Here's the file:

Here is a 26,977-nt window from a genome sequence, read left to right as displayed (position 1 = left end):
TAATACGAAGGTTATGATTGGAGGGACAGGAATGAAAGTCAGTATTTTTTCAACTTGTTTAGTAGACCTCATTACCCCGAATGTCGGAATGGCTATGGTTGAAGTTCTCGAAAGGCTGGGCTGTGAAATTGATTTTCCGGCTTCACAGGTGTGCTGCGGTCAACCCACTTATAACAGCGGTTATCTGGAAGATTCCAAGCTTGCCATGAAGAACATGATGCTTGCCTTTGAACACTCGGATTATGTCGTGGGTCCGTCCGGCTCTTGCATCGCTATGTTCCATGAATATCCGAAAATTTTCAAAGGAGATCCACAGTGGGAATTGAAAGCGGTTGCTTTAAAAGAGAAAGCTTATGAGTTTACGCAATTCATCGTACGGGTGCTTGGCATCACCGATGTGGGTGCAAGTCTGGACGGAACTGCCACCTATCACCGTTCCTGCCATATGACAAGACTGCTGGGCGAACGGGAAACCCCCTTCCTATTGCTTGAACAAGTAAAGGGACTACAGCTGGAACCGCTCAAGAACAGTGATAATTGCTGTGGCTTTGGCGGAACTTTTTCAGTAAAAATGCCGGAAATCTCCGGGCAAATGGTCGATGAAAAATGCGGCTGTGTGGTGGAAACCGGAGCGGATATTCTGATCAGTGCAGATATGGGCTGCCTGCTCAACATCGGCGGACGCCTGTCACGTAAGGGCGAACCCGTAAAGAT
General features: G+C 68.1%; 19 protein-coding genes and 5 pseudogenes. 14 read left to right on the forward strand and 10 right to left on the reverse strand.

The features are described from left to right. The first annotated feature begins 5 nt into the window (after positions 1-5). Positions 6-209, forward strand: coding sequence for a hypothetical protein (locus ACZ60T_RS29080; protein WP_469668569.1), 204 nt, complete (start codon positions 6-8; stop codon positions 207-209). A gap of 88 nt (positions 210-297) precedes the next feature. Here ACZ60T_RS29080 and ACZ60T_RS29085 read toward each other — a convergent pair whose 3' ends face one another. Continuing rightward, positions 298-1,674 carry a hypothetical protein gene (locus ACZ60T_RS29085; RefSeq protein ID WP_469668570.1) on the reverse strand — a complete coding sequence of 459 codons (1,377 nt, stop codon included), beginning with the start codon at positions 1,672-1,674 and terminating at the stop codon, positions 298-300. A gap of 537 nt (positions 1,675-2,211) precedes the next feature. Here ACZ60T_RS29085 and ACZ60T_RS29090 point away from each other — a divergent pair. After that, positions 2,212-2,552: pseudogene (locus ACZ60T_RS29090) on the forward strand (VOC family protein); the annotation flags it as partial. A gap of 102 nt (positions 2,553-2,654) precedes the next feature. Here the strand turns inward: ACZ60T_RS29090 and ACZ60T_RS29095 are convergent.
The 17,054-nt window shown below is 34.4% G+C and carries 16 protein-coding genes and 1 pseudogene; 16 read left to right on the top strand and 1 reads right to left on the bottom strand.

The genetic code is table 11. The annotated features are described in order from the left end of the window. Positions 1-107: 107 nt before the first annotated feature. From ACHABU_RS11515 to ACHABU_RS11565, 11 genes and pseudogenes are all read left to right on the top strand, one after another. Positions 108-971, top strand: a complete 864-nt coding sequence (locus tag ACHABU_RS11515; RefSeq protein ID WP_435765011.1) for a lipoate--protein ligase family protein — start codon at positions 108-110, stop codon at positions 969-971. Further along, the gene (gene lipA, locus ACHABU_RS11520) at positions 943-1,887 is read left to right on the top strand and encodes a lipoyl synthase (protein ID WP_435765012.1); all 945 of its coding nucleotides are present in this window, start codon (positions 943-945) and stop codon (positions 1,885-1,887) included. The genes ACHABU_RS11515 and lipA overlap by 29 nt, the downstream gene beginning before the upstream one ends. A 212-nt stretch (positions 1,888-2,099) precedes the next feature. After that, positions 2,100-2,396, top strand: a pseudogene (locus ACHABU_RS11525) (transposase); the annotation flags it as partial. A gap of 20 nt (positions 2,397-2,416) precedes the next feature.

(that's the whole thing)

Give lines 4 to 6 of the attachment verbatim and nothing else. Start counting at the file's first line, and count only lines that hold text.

The features are described from left to right. The first annotated feature begins 5 nt into the window (after positions 1-5). Positions 6-209, forward strand: coding sequence for a hypothetical protein (locus ACZ60T_RS29080; protein WP_469668569.1), 204 nt, complete (start codon positions 6-8; stop codon positions 207-209). A gap of 88 nt (positions 210-297) precedes the next feature. Here ACZ60T_RS29080 and ACZ60T_RS29085 read toward each other — a convergent pair whose 3' ends face one another. Continuing rightward, positions 298-1,674 carry a hypothetical protein gene (locus ACZ60T_RS29085; RefSeq protein ID WP_469668570.1) on the reverse strand — a complete coding sequence of 459 codons (1,377 nt, stop codon included), beginning with the start codon at positions 1,672-1,674 and terminating at the stop codon, positions 298-300. A gap of 537 nt (positions 1,675-2,211) precedes the next feature. Here ACZ60T_RS29085 and ACZ60T_RS29090 point away from each other — a divergent pair. After that, positions 2,212-2,552: pseudogene (locus ACZ60T_RS29090) on the forward strand (VOC family protein); the annotation flags it as partial. A gap of 102 nt (positions 2,553-2,654) precedes the next feature. Here the strand turns inward: ACZ60T_RS29090 and ACZ60T_RS29095 are convergent.
The 17,054-nt window shown below is 34.4% G+C and carries 16 protein-coding genes and 1 pseudogene; 16 read left to right on the top strand and 1 reads right to left on the bottom strand.

The genetic code is table 11. The annotated features are described in order from the left end of the window. Positions 1-107: 107 nt before the first annotated feature. From ACHABU_RS11515 to ACHABU_RS11565, 11 genes and pseudogenes are all read left to right on the top strand, one after another. Positions 108-971, top strand: a complete 864-nt coding sequence (locus tag ACHABU_RS11515; RefSeq protein ID WP_435765011.1) for a lipoate--protein ligase family protein — start codon at positions 108-110, stop codon at positions 969-971. Further along, the gene (gene lipA, locus ACHABU_RS11520) at positions 943-1,887 is read left to right on the top strand and encodes a lipoyl synthase (protein ID WP_435765012.1); all 945 of its coding nucleotides are present in this window, start codon (positions 943-945) and stop codon (positions 1,885-1,887) included. The genes ACHABU_RS11515 and lipA overlap by 29 nt, the downstream gene beginning before the upstream one ends. A 212-nt stretch (positions 1,888-2,099) precedes the next feature. After that, positions 2,100-2,396, top strand: a pseudogene (locus ACHABU_RS11525) (transposase); the annotation flags it as partial. A gap of 20 nt (positions 2,397-2,416) precedes the next feature.